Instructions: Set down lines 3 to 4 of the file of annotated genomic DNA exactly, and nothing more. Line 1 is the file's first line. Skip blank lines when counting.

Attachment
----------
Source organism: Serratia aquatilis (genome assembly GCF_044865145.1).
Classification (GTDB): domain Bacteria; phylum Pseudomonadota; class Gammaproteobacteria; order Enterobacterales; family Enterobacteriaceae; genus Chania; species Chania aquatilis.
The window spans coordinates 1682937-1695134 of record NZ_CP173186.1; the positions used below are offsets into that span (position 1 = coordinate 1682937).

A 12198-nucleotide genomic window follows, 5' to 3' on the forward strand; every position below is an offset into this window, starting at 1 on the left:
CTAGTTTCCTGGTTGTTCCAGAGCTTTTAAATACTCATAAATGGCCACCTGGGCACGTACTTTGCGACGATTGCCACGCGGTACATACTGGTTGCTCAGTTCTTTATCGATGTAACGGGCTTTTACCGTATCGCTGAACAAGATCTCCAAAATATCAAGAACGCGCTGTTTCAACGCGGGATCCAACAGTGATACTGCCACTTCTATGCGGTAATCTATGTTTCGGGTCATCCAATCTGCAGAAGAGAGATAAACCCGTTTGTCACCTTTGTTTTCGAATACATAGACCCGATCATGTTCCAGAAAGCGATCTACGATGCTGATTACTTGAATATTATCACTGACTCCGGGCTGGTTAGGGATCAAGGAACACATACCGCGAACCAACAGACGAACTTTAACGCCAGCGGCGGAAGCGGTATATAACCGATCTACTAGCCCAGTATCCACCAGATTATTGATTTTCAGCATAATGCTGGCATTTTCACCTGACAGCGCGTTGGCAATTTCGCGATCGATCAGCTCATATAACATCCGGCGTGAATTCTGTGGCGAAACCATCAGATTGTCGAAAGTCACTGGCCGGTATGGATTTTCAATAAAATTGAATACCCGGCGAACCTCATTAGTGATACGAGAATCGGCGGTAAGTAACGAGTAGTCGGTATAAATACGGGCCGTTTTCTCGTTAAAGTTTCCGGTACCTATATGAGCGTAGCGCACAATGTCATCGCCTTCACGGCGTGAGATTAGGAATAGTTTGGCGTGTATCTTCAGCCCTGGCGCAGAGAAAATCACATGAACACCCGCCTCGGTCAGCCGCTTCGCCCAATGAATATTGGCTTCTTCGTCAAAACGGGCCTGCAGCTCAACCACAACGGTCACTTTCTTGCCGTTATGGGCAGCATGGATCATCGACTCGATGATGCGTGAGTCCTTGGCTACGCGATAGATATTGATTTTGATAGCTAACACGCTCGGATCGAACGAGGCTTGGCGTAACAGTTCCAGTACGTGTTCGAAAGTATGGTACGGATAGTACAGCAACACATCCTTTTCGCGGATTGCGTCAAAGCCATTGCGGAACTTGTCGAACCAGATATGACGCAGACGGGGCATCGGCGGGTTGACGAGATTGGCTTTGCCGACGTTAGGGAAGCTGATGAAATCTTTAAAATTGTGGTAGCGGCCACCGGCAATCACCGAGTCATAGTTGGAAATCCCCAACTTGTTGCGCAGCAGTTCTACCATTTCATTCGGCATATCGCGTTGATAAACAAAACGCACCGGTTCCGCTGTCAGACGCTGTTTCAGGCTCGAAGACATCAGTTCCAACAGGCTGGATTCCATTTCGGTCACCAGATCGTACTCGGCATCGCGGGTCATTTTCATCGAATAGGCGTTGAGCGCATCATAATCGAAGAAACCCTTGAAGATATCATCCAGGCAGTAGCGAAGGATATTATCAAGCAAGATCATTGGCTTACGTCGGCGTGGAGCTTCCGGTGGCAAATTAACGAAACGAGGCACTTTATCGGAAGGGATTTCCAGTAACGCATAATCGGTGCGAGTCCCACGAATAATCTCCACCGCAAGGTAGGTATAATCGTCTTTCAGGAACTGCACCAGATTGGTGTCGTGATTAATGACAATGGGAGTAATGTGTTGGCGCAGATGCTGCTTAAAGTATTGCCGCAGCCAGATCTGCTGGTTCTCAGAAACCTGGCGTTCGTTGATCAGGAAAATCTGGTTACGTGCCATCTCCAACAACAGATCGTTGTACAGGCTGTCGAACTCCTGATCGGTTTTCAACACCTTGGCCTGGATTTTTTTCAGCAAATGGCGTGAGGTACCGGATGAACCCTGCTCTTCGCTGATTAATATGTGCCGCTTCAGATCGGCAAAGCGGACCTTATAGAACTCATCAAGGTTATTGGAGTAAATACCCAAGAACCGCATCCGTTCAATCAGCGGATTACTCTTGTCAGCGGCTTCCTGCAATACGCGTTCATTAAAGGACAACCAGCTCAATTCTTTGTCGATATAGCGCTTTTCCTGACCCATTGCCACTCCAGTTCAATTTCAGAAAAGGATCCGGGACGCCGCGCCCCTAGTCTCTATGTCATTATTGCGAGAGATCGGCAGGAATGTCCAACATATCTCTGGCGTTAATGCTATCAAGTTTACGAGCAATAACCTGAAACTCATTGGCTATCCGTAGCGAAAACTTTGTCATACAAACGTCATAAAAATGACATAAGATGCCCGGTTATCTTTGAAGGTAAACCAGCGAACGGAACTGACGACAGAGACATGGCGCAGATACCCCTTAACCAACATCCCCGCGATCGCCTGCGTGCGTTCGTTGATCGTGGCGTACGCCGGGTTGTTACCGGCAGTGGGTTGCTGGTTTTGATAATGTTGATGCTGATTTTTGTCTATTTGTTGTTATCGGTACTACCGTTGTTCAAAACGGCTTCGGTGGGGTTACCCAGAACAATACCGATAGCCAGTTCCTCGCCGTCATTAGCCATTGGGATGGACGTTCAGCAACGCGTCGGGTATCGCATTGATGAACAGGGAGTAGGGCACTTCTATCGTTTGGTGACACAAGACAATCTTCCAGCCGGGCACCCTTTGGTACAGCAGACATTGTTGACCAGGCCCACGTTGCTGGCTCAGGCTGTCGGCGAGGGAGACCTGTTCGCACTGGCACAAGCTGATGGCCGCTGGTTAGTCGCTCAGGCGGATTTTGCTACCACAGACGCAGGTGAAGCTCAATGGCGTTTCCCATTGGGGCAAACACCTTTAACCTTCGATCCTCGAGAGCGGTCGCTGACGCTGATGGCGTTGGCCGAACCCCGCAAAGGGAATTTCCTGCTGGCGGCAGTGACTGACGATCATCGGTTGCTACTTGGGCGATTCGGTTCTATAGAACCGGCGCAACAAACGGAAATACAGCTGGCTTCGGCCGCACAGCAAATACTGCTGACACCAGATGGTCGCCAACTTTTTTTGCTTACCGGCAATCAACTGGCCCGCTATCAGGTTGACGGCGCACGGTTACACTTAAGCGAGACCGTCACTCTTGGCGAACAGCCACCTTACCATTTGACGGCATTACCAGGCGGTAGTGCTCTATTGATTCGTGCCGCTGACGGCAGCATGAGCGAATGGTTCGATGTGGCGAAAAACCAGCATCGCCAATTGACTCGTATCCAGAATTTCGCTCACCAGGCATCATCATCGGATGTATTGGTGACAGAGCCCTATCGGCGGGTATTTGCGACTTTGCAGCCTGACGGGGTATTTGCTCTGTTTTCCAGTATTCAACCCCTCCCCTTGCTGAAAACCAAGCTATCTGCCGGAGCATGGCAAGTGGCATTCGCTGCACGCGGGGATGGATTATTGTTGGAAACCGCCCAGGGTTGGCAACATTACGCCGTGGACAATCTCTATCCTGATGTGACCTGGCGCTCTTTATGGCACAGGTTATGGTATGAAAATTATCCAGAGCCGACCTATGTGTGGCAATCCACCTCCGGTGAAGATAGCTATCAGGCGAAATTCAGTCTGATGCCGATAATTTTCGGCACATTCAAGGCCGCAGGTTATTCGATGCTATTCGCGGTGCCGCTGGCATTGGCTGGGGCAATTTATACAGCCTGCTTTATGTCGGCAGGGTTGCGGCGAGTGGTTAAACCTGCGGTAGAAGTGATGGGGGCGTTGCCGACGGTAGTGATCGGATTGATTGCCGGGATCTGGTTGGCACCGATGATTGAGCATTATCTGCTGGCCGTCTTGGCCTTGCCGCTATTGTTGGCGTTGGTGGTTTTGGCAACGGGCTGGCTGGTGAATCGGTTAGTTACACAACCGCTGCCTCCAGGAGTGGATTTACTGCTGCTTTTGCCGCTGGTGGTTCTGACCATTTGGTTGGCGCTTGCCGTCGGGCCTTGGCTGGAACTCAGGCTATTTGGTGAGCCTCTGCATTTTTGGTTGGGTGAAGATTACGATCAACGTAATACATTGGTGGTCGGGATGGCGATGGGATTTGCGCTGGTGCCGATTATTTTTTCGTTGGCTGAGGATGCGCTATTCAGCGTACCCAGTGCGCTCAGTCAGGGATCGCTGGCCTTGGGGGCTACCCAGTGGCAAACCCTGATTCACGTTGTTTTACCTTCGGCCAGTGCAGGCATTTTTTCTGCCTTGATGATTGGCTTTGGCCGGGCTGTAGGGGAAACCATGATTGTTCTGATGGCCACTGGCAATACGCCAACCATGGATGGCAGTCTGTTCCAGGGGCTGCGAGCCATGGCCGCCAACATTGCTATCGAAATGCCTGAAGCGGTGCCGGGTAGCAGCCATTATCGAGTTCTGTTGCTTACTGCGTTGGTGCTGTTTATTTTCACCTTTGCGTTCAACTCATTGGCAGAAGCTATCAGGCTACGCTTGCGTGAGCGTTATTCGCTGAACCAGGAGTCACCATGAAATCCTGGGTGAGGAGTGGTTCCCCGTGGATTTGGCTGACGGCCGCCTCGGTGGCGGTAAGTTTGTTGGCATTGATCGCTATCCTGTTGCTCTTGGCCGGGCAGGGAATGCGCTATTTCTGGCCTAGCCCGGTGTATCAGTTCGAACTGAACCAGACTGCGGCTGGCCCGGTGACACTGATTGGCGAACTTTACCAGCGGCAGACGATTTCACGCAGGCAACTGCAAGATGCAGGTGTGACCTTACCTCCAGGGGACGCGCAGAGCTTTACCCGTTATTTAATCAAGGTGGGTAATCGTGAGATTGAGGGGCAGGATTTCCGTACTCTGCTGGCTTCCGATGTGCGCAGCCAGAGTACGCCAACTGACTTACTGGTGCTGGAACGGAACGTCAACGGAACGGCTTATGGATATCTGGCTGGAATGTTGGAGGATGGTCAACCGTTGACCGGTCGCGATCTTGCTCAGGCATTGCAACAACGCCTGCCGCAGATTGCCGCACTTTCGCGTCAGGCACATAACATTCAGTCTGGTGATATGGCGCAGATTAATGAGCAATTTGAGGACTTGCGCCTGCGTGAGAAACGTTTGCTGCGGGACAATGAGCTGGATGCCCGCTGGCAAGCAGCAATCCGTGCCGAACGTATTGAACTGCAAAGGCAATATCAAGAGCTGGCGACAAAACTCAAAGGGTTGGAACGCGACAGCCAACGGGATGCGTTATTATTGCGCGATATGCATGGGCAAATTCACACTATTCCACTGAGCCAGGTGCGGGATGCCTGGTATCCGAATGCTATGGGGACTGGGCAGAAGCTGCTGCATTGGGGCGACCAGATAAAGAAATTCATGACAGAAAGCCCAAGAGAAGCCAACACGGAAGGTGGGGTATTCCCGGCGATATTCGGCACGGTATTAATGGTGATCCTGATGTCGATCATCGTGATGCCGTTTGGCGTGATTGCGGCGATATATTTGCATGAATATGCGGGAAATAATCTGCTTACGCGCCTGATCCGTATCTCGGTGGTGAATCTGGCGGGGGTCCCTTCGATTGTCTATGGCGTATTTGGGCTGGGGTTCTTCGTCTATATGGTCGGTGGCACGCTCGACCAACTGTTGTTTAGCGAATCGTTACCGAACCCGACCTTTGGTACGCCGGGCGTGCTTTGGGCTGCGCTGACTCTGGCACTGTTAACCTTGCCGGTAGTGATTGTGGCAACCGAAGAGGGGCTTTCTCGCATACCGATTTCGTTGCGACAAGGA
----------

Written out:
The window spans coordinates 1682937-1695134 of record NZ_CP173186.1; the positions used below are offsets into that span (position 1 = coordinate 1682937).

A 12198-nucleotide genomic window follows, 5' to 3' on the forward strand; every position below is an offset into this window, starting at 1 on the left: